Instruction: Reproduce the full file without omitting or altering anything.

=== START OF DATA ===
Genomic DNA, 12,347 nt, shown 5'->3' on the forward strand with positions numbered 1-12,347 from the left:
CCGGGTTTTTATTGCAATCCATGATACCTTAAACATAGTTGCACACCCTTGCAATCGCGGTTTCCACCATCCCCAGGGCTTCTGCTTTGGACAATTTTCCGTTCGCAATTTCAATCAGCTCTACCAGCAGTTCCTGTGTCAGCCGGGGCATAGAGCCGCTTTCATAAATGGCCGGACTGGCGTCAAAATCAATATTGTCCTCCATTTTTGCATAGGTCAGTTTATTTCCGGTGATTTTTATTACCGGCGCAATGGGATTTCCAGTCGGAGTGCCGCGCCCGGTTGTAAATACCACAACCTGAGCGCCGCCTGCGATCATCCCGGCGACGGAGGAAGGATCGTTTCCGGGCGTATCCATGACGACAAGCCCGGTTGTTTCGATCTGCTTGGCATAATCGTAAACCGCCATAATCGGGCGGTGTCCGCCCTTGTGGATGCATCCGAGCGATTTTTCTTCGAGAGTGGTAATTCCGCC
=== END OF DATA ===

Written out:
Genomic DNA, 12,347 nt, shown 5'->3' on the forward strand with positions numbered 1-12,347 from the left:
CCGGGTTTTTATTGCAATCCATGATACCTTAAACATAGTTGCACACCCTTGCAATCGCGGTTTCCACCATCCCCAGGGCTTCTGCTTTGGACAATTTTCCGTTCGCAATTTCAATCAGCTCTACCAGCAGTTCCTGTGTCAGCCGGGGCATAGAGCCGCTTTCATAAATGGCCGGACTGGCGTCAAAATCAATATTGTCCTCCATTTTTGCATAGGTCAGTTTATTTCCGGTGATTTTTATTACCGGCGCAATGGGATTTCCAGTCGGAGTGCCGCGCCCGGTTGTAAATACCACAACCTGAGCGCCGCCTGCGATCATCCCGGCGACGGAGGAAGGATCGTTTCCGGGCGTATCCATGACGACAAGCCCGGTTGTTTCGATCTGCTTGGCATAATCGTAAACCGCCATAATCGGGCGGTGTCCGCCCTTGTGGATGCATCCGAGCGATTTTTCTTCGAGAGTGGTAATTCCGCC